Mathieu A, Cauli A, Fiorillo MT, Sorrentino R. HLA-B27 and ankylosing spondylitis geographic distribution as the result of a genetic selection induced by malaria endemic? A review supporting the hypothesis. Autoimmun Rev 2008;7:398-403.  Back to cited text no. 5
Shaw J, Hatano H, Kollnberger S. The biochemistry and immunology of non-canonical forms of HLA-B27. Mol Immunol 2014;57:52-8.  Back to cited text no. 6
Chen B, Li J, He C, Li D, Tong W, Zou Y, et al. Role of HLA-B27 in the pathogenesis of ankylosing spondylitis (Review). Mol Med Rep 2017;15:1943-51.  Back to cited text no. 7
HLA Alleles Searches <IMGT/HLA <IPD <EMBL-EBI. Available from: [Last accessed on 2019 Oct 23].  Back to cited text no. 8
Dashti N, Mahmoudi M, Aslani S, Jamshidi A. HLA-B*27 subtypes and their implications in the pathogenesis of ankylosing spondylitis. Gene 2018;670:15-21.  Back to cited text no. 9
Vieira-Sousa E, van Duivenvoorde LM, Fonseca JE, Lories RJ, Baeten DL. Review: Animal models as a tool to dissect pivotal pathways driving spondyloarthritis. Arthritis Rheumatol 2015;67:2813-27.  Back to cited text no. 10
Weinreich S, Capkova J, Hoebe-Hewryk B, Boog C, Ivanyi P. Grouped caging predisposes male mice to ankylosing enthesopathy. Ann Rheum Dis 1996;55:645-7.  Back to cited text no. 11
Hacquard-Bouder C, Ittah M, Breban M. Animal models of HLA-B27-associated diseases: New outcomes. Joint Bone Spine 2006;73:132-8.  Back to cited text no. 12
Evans DM, Spencer CC, Pointon JJ, Su Z, Harvey D, Kochan G, et al. Interaction between ERAP1 and HLA-B27 in ankylosing spondylitis implicates peptide handling in the mechanism for HLA-B27 in disease susceptibility. Nat Genet 2011;43:761-7.  Back to cited text no. 13
Hermann E, Yu DT, Meyer zum Büschenfelde KH, Fleischer B. HLA-B27-restricted CD8 T cells derived from synovial fluids of patients with reactive arthritis and ankylosing spondylitis. Lancet 1993;342:646-50.  Back to cited text no. 14
May E, Dorris ML, Satumtira N, Iqbal I, Rehman MI, Lightfoot E, et al. CD8 alpha beta T cells are not essential to the pathogenesis of arthritis or colitis in HLA-B27 transgenic rats. J Immunol 2003;170:1099-105.  Back to cited text no. 15
Mear JP, Schreiber KL, Münz C, Zhu X, Stevanović S, Rammensee HG, et al. Misfolding of HLA-B27 as a result of its B pocket suggests a novel mechanism for its role in susceptibility to spondyloarthropathies. J Immunol 1999;163:6665-70.  Back to cited text no. 16
Colbert RA, Tran TM, Layh-Schmitt G. HLA-B27 misfolding and ankylosing spondylitis. Mol Immunol 2014;57:44-51.  Back to cited text no. 17
Neerinckx B, Carter S, Lories RJ. No evidence for a critical role of the unfolded protein response in synovium and blood of patients with ankylosing spondylitis. Ann Rheum Dis 2014;73:629-30.  Back to cited text no. 18
Kollnberger S, Bowness P. The role of B27 heavy chain dimer immune receptor interactions in spondyloarthritis. Adv Exp Med Biol 2009;649:277-85.  Back to cited text no. 19
Jiao YL, Zhang BC, You L, Li JF, Zhang J, Ma CY, et al. Polymorphisms of KIR gene and HLA-C alleles: Possible association with susceptibility to HLA-B27-positive patients with ankylosing spondylitis. J Clin Immunol 2010;30:840-4.  Back to cited text no. 20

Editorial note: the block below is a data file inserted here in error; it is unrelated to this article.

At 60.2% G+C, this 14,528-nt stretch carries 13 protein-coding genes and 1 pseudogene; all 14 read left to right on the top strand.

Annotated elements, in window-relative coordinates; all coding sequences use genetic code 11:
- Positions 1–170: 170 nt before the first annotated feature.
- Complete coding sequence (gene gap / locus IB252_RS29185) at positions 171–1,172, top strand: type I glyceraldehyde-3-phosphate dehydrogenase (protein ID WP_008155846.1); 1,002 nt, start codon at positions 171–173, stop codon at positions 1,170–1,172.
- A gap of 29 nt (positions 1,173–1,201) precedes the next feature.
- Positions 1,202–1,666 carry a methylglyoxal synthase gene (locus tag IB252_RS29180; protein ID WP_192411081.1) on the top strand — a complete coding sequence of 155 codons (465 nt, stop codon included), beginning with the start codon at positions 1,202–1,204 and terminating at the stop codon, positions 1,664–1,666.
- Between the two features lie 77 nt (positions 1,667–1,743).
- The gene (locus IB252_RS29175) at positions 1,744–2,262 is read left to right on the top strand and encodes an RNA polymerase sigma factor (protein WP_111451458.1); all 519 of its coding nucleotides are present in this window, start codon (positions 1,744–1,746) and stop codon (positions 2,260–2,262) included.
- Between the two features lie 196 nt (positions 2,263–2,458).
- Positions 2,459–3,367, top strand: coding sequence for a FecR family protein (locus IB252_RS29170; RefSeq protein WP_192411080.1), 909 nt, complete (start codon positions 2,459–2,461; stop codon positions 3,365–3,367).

Tran TM, Hong S, Edwan JH, Colbert RA. ERAP1 reduces accumulation of aberrant and disulfide-linked forms of HLA-B27 on the cell surface. Mol Immunol 2016;74:10-7.  Back to cited text no. 21
van Gaalen FA, Verduijn W, Roelen DL, Böhringer S, Huizinga TW, van der Heijde DM, et al. Epistasis between two HLA antigens defines a subset of individuals at a very high risk for ankylosing spondylitis. Ann Rheum Dis 2013;72:974-8.  Back to cited text no. 22
Cortes A, Pulit SL, Leo PJ, Pointon JJ, Robinson PC, Weisman MH, et al. Major histocompatibility complex associations of ankylosing spondylitis are complex and involve further epistasis with ERAP1. Nat Commun 2015;6:7146.  Back to cited text no. 23
Lin P, Bach M, Asquith M, Lee AY, Akileswaran L, Stauffer P, et al. HLA-B27 and human β2-microglobulin affect the gut microbiota of transgenic rats. PLoS One 2014;9:e105684.  Back to cited text no. 24
Gill T, Asquith M, Brooks SR, Rosenbaum JT, Colbert RA. Effects of HLA-B27 on Gut Microbiota in Experimental Spondyloarthritis Implicate an Ecological Model of Dysbiosis. Arthritis Rheumatol 2018;70:555-65.  Back to cited text no. 25
Reháková Z, Capková J, Stĕpánková R, Sinkora J, Louzecká A, Ivanyi P, et al. Germ-free mice do not develop ankylosing enthesopathy, a spontaneous joint disease. Hum Immunol 2000;61:555-8.  Back to cited text no. 26
Sibley CH. Autoinflammation and HLA-B27: Beyond Antigen Presentation. Ocul Immunol Inflamm 2016;24:460-9.  Back to cited text no. 27
McGonagle D, Aydin SZ, Gül A, Mahr A, Direskeneli H. 'MHC-I-opathy'-unified concept for spondyloarthritis and Behçet disease. Nat Rev Rheumatol 2015;11:731-40.  Back to cited text no. 28
Jacques P, Lambrecht S, Verheugen E, Pauwels E, Kollias G, Armaka M, et al. Proof of concept: Enthesitis and new bone formation in spondyloarthritis are driven by mechanical strain and stromal cells. Ann Rheum Dis 2014;73:437-45.  Back to cited text no. 29
Wen C, Zheng Z, Shao T, Liu L, Xie Z, Le Chatelier E, et al. Quantitative metagenomics reveals unique gut microbiome biomarkers in ankylosing spondylitis. Genome Biol 2017;18:142.  Back to cited text no. 30
Sherlock JP, Joyce-Shaikh B, Turner SP, Chao CC, Sathe M, Grein J, et al. IL-23 induces spondyloarthropathy by acting on ROR-γt+CD3+CD4-CD8- entheseal resident T cells. Nat Med 2012;18:1069-76.  Back to cited text no. 31